At 11.30 am every day Segal meets with head of chambers Peter Ralls QC. They begin this morning's meeting sifting through a mound of applications to join chambers. One woman in her mid-40s, whose income is around £70,000 per year, wants to join one of the teams. Unfortunately, she is too poor. It is agreed to send her the polite but firm "not looking to recruit at the present time" letter.
Another possibility, a "friend of a friend of a tenant", has received good reports in informal soundings around the Bar. It is agreed to circulate his details more widely around the set.
Finally, Segal updates Ralls on Ollie's back and, it transpires, groin problem. "He's walking like an old man." The set recently paid for Ollie to see a specialist and gave him a loan to get his car fixed. "Well, he did it working here," says Segal. He also later admits that three rival sets have tried to poach him. "I wanted to tie him down here with that long-term loan."
Lunch is eaten in the clerks' room. "I can't understand how some clerks can take three-hour lunches," says Segal. "How do they do it?"
It is 2pm. Despite assurances that the clerks' room goes "beserk" in the afternoon, the phones remain fairly quiet. David is forced to admit that he is "enormously bored". Segal phones a few contacts to try and stimulate a little trade.
A couple of problems crop up. An "aggressive senior partner" has just taken over a case and wants to know if he will get on with the barrister. "Of course you will," says Segal. The solicitor goes away to think it over. "He'll phone back in an hour to agree with me," says Segal. He does.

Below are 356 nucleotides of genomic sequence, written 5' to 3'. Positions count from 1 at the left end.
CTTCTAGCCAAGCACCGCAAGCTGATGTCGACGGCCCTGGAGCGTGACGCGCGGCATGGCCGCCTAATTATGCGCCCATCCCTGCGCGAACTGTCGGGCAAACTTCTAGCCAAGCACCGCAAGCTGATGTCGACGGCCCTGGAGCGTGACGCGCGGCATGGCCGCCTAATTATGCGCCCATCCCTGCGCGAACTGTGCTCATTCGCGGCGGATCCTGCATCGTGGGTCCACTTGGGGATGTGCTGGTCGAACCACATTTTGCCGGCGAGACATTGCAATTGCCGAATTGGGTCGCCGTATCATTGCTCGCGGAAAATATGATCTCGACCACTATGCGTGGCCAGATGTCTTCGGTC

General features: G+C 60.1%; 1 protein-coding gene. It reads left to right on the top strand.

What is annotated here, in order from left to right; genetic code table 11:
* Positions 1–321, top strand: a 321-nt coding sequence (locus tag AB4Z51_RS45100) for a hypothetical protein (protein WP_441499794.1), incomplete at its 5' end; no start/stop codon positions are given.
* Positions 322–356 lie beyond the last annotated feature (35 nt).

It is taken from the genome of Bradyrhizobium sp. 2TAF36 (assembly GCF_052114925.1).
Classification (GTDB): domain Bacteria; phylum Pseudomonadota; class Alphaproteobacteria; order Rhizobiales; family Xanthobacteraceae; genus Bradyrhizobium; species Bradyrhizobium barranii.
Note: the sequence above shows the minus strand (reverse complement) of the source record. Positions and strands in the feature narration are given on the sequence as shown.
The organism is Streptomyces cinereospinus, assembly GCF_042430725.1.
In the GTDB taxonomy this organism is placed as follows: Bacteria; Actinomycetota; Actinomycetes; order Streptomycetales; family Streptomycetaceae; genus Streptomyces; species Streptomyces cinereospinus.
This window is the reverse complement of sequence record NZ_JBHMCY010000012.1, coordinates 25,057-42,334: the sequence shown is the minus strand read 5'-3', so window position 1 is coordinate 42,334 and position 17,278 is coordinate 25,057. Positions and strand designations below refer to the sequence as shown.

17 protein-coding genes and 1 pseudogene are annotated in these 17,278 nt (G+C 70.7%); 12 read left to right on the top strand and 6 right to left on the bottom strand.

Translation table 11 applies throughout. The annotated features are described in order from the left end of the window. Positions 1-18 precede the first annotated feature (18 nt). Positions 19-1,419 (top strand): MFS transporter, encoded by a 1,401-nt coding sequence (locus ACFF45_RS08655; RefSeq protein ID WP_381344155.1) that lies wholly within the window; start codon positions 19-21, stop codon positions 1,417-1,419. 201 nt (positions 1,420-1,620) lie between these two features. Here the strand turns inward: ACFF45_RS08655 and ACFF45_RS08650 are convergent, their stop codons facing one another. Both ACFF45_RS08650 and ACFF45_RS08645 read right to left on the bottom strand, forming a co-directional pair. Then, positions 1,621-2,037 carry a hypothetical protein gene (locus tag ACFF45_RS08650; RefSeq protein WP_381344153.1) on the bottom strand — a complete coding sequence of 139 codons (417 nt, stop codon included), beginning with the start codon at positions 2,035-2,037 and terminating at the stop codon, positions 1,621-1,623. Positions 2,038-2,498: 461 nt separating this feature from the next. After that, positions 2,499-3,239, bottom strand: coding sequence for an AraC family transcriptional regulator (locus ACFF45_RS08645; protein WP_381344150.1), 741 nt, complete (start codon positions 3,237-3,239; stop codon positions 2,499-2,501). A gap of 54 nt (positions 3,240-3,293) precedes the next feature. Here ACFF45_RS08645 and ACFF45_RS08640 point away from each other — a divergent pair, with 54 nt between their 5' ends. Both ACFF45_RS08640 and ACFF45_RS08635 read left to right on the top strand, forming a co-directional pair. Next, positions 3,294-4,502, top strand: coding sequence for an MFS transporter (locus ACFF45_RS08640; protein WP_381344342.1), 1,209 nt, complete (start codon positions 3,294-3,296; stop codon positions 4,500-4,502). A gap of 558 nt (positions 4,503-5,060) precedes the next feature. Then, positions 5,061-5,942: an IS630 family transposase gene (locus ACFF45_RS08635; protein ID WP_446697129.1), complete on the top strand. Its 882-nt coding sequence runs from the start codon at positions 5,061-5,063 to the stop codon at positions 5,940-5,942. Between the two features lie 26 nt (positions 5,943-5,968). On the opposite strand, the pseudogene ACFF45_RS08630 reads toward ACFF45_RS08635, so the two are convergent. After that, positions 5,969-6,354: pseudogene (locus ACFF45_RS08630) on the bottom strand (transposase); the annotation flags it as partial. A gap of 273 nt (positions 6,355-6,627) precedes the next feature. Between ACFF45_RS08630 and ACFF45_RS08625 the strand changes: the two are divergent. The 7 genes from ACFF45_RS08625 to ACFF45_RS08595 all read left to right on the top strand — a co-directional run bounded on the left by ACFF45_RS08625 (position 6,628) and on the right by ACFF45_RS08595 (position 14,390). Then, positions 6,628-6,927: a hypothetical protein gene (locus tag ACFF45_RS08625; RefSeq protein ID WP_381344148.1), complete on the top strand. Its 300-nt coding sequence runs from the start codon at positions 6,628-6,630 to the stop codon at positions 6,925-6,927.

Another solicitor has instructions for a high-profile divorce. The firm tried to instruct the set on a separate aspect of the case two weeks previously but "ballsed it up". Segal demands a guarantee of payment and wants a correctly prepared brief by Friday.
"Some solicitors can take liberties," he explains. The "nightmare" scenario is when a case settles, or the location of the hearing is switched, and the solicitor forgets to mention it to the clerks.
Segal says he is a "systematic neurotic". Watching him and the team painstakingly double-check the diary for tomorrow, it is hard to argue with the description.
By 5pm Ollie is in big trouble. His back is in spasms and he is forced to lie down in the basement. Reluctantly he gets a cab home.
At 6pm, Segal puts aside an hour at the end of the day to discuss any problems, professional or personal, that his tenants may have. "Being a barrister is like marrying into a threesome. You have your wife or husband, and your senior clerk."
But that is not to say they are friends. "I'll always say "good morning'. But I won't go on holiday with them. If I was on holiday and saw them on the beach I'd sit on a different bit. Probably a better bit." As it happens, Segal has no callers at his therapeutic surgery.
As everyone is leaving, a strongly-worded fax comes through from a solicitor. "Ouch," says David. A barrister has forgotten to send back some paperwork. Does Segal ever have to get tough? He recalls one incident when he stabbed David in the buttocks with a letter opener – although that was an accident. "How could I ever shout at my clerks?"
But what about with the barristers? "Oh, of course," he says. "This guy's going to get an absolute bollocking."